All News 941 Pinecrest Featured on MLiveMay 23, 2014

Rob Sears was recently interviewed for an article on MLive, discussing the 941 Pinecrest design, which will be featured in the 2014 Spring Parade of Homes, beginning May 23rd.

Spring Parade of Homes entry designed to fit in with its East Grand Rapids neighbors

By Jim Harger

EAST GRAND RAPIDS, MI – Architect Rob Sears says he made sure he really liked the “updated urban farmhouse” he designed for the Greater Grand Rapids 2014 Spring Parade of Homes.

“I live across the street,” said Sears, owner of Sears Architects Inc. “I facetiously told the owner this has to be the best project our firm has ever done because I have to look at it every day.”

For the next several weeks, Sears is hoping lots of people will take notice of the white house with a red roof. It’s one of 78 entries in this year’s Spring Parade of Homes, which starts Friday, May 23. The parade will conclude on June 7.2013-104 Orsini color red FULL

The spring parade will feature homes in 19 West Michigan communities with prices ranging from $100,000 to more than $1 million, according to the association. The homes will showcase the latest trends in building styles, green practices, floor coverings, wall treatments and landscaping.

Builder Joel Peterson of J. Peterson Homes, whose crew is putting the finishing touches on the 4,000-square-foot home at 941 Pinecrest Ave. SE during the next week, has capitalized on the “infill” trend in East Grand Rapids, where vacant lots are few and the demand for new housing is high.

Six of the nine homes he currently has under construction are infill projects in East Grand Rapids, Peterson said. This version will cost the owner just over $1 million when the cost of land acquisition and demolition of the old house are considered, he said.

The house may be new, but it was designed to fit in with the neighborhood, where most of the homes were built between the 1920s and 1950s, Sears said.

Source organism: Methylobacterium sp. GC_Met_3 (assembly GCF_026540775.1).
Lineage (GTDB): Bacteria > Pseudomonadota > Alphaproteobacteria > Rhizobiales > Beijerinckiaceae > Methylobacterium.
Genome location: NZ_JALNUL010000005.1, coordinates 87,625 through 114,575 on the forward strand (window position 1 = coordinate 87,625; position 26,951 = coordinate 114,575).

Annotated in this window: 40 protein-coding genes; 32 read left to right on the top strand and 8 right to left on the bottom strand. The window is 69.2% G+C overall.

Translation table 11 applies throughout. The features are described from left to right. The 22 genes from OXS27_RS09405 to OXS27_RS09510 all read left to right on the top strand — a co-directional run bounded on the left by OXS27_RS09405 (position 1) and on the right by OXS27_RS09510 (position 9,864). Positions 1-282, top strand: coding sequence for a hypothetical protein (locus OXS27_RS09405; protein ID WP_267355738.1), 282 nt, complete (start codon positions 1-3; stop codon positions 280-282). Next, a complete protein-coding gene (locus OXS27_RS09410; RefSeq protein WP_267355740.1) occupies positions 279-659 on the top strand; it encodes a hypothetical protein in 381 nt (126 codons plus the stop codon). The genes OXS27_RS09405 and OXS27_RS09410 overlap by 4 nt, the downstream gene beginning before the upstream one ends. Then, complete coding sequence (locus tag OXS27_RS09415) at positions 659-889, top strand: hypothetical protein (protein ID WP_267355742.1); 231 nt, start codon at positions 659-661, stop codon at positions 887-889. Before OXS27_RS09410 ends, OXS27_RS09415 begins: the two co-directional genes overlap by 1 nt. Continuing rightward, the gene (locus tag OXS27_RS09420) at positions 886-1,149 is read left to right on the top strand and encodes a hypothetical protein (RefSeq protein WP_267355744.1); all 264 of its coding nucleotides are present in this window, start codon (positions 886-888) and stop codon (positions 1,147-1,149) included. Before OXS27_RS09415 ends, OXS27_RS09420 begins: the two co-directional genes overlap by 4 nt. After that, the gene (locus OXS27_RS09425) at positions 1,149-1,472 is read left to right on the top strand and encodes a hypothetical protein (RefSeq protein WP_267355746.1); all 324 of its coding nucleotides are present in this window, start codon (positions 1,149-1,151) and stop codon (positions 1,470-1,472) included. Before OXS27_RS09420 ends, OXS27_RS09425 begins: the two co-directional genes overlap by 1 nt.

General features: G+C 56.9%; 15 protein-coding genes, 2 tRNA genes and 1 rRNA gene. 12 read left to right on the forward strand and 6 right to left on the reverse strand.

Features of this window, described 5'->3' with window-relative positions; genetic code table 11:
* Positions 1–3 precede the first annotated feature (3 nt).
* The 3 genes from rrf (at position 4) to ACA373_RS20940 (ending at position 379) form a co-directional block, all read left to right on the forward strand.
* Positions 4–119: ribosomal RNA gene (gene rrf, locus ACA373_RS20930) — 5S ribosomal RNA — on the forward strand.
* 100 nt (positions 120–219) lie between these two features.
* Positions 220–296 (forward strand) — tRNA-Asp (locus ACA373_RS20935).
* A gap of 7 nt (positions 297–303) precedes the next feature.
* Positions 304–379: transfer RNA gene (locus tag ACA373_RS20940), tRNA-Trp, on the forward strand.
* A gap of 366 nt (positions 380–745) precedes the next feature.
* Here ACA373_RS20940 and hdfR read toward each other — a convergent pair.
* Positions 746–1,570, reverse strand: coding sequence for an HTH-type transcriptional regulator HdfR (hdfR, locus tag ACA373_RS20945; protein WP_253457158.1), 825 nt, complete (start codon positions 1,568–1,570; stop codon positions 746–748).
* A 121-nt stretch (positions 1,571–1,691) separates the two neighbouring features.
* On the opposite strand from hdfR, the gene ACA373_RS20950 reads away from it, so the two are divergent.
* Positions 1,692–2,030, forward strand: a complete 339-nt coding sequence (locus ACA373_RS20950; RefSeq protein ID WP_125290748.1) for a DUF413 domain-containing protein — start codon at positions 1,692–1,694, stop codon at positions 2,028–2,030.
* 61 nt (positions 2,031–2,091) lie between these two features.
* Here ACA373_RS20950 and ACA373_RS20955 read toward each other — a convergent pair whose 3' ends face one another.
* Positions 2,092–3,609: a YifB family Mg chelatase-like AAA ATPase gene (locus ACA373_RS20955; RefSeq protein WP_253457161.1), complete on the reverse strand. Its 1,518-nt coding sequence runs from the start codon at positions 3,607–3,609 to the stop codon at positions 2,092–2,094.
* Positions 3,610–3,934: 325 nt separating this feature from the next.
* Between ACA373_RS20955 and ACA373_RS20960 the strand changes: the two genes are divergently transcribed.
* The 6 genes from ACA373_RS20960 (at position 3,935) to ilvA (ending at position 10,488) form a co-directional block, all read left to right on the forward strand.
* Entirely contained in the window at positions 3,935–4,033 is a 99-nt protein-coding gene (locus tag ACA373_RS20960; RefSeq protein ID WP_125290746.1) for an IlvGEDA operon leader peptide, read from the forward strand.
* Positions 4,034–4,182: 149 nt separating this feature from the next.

“We really worked hard to keep the house within the scale of the neighborhood.”

Built on a 70-foot wide by 135-foot deep lot, the two-story house has a detached garage at the back of the lot.

“You end up with a better product when you’re constrained by space,” said Peterson.

Inside, the farmhouse styling is continued. The flooring in the common areas is an oiled white oak while the trim is kept simple and painted mostly white. The dark-stained windows and wall cabinets in the kitchen area create a contrast.

Much of the first floor is roomy with uninterrupted space between the kitchen, dining room and living room, which is anchored by a gas fireplace. The great room steps out onto a concrete backyard patio overlooking the large backyard.

The kitchen was designed with a chef in mind, with quartz counter tops, a large farmhouse sink, a commercial stainless steel stove and double Sub-Zero refrigerator.

Unlike some high-end homes, there’s no formal dining room that rarely gets used, Peterson said.

“We tried to keep the size down. Every square inch of this house is usable.”

The main level also has a home office that can double as a playroom and a sun-room for relaxing. The simple doors have updated crystal doorknobs or are hidden as pocket doors.

Upstairs, the master suite includes a walk-in closet, and bathroom with a heated natural limestone floor and walk-in shower. All of the four upstairs bedrooms have a light wool carpeting.

The two children’s bedrooms upstairs share a “Jack and Jill” bathroom with separate vanities and a shared bathtub, shower and commode. The guest room also includes a full bath.

Downstairs, a fifth bedroom is being outfitted as an exercise room with rubberized flooring. The lower level also includes a large family room with a wet bar that that will include a home theater. With nine-foot ceilings and a large daylight window, the room does not feel like a basement.

The single high-efficiency furnace and cooling system is zoned to handle three separate areas in the home. Those modern amenities and construction techniques create efficiencies that justify the cost of an infill house over the long term, Peterson said.

Jim Harger covers business for MLive/Grand Rapids Press.

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